The Rays will go with a traditional starter on Friday, but the doubleheader will be kicked off with an opener on Saturday. Most of the time, that means Ryne Stanek will pitch the first inning for Tampa Bay, though that’s not set in stone. There is no official word on who would follow, but Ryan Yarbrough is the most likely option. The lefty has struggled this year with an ERA over 6.00 and he’s coming off an outing in which he allowed seven runs against the Twins. The Red Sox scored three runs in three innings against Yarbrough in April.
6/8: TBD vs. TBD, 6:10 PM ET
There are no scheduled starters for either side for the second game on Saturday. It’s all speculation so take it with a grain of salt, but there have been rumors that Darwinzon Hernandez could potentially get the start. More likely to me is that Mike Shawaryn gets the call, as he is still waiting for his major-league debut. Hernandez could still get called up for a multi-inning relief outing, though. On the other side, presumably it will be another bullpen game with old friend Jalen Beeks potentially throwing the bulk of the innings.
6/9: Eduardo Rodriguez vs. Blake Snell, 1:05 PM ET
Rodriguez has failed to pitch consistently well for a long stretch this season, seemingly taking two steps forward and two steps back time and time again. He is coming off two good outings in a row, though, and has a chance to build off that. Two outings ago he shut down the Astros in a start that felt like it had to build some momentum, and sure enough he allowed just two to the Royals last time out with seven strikeouts and no walks. This will be a bigger test than Kansas City, of course, but as long as he’s attacking he can beat just about anyone. The Rays scored four runs (three earned) the last time they saw Rodriguez back in April.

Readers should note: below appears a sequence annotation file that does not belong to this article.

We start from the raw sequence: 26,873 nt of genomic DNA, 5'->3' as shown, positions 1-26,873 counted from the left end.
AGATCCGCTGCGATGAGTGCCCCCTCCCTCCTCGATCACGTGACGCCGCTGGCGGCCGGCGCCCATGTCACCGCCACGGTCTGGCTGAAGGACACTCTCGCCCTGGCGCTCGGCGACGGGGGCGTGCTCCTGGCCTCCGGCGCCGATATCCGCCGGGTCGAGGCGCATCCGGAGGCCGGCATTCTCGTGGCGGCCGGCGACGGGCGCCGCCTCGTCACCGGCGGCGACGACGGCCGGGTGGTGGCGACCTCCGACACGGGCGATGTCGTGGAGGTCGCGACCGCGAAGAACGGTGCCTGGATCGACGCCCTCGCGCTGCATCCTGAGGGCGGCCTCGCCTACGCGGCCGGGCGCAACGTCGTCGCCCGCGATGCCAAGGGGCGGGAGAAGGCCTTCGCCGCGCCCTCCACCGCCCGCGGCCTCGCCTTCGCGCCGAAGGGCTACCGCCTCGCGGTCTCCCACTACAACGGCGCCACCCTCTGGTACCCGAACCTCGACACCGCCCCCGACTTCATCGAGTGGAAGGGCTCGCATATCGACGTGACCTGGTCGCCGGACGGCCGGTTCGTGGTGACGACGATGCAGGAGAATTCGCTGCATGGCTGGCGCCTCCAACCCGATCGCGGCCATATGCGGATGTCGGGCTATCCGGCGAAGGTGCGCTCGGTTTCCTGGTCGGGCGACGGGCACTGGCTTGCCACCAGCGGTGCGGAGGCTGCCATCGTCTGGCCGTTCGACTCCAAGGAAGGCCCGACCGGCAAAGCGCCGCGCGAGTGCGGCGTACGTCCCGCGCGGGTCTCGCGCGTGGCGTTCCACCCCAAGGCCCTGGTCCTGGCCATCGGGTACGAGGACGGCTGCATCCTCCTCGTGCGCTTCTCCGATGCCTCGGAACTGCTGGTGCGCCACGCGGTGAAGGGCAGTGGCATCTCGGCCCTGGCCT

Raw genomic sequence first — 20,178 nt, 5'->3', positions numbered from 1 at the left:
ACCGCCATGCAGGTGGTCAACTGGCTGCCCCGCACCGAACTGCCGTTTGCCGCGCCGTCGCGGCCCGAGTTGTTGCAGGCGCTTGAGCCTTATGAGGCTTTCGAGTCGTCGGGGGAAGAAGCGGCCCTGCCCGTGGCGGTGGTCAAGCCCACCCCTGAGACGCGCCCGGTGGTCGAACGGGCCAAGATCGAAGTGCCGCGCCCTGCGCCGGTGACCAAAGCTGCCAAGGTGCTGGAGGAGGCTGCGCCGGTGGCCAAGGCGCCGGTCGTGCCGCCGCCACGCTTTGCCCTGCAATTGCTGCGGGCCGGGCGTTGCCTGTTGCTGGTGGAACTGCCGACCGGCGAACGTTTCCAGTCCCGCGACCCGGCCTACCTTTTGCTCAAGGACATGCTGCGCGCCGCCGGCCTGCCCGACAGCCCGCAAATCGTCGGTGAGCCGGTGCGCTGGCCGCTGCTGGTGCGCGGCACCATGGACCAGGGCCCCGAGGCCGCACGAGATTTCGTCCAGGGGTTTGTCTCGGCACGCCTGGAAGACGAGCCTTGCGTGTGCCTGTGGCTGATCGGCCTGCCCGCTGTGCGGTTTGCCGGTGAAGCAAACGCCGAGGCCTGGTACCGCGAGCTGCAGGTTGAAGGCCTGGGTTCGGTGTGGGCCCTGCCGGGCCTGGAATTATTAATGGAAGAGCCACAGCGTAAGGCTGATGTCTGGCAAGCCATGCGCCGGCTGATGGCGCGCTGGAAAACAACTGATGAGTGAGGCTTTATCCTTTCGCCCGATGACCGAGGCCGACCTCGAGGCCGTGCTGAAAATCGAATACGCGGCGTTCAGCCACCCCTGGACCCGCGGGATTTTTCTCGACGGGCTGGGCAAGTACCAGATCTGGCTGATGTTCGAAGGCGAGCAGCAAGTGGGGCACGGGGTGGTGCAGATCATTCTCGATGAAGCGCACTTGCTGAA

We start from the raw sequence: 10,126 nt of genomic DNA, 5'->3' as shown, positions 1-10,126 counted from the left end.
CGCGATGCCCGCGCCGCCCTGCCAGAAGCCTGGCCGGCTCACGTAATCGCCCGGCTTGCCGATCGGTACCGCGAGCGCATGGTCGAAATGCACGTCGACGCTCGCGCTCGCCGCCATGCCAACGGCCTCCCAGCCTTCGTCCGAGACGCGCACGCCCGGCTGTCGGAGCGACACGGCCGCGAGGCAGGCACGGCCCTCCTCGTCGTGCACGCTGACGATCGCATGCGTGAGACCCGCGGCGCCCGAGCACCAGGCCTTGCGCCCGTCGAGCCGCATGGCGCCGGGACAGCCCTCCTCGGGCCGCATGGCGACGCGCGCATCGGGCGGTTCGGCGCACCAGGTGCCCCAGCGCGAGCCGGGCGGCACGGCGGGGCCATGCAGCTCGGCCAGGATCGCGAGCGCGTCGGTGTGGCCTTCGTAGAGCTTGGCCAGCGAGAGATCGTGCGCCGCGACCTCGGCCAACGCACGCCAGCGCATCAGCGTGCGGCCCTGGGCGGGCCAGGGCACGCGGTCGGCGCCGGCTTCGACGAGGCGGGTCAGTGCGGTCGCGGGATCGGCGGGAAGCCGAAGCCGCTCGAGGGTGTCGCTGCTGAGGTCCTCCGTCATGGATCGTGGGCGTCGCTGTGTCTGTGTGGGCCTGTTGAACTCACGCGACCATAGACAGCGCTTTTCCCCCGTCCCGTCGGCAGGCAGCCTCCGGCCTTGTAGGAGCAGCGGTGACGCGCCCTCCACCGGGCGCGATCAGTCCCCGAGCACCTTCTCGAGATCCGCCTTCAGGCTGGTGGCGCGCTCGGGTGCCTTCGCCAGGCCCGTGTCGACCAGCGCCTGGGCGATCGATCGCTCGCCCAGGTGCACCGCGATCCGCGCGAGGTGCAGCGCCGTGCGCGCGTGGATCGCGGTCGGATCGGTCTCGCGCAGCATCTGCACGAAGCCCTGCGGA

Snell was always going to have trouble repeating his 2018 season that won him his first career Cy Young award, but the good news for him and the Rays is that there is a lot of room between that year and a lack of productivity. The southpaw spent some time on the shelf this year, but in his 12 starts he’s still been very good with a 3.68 ERA, a 3.04 FIP and a 2.87 DRA. He’s actually striking out more batters than last year while walking fewer, though he’s allowing more solid contact both in terms of hits allowed and home runs. He’s also coming off a really tough outing in Detroit in which he allowed six runs without making it through five. This will be Boston’s first look at Snell this year. The southpaw will feature a mid-90s fastball, a curveball and a changeup.
Jalen Beeks, mentioned above, was a Red Sox pitching prospect who was sent to Tampa Bay last summer in the Nathan Eovaldi trade. Obviously, that worked out tremendously for the Red Sox but Beeks has thrived in a multi-inning reliever role, too. He’s tossed 44 innings this year with a 3.02 ERA and 43 strikeouts to 16 walks.
Notable Position Players
Austin Meadows was hurt for a bit this year, but when healthy the former Pirates prospect has been a monster at the top of Tampa’s lineup. The outfielder is hitting for power and drawing walks, all while striking out at a slightly below-average rate.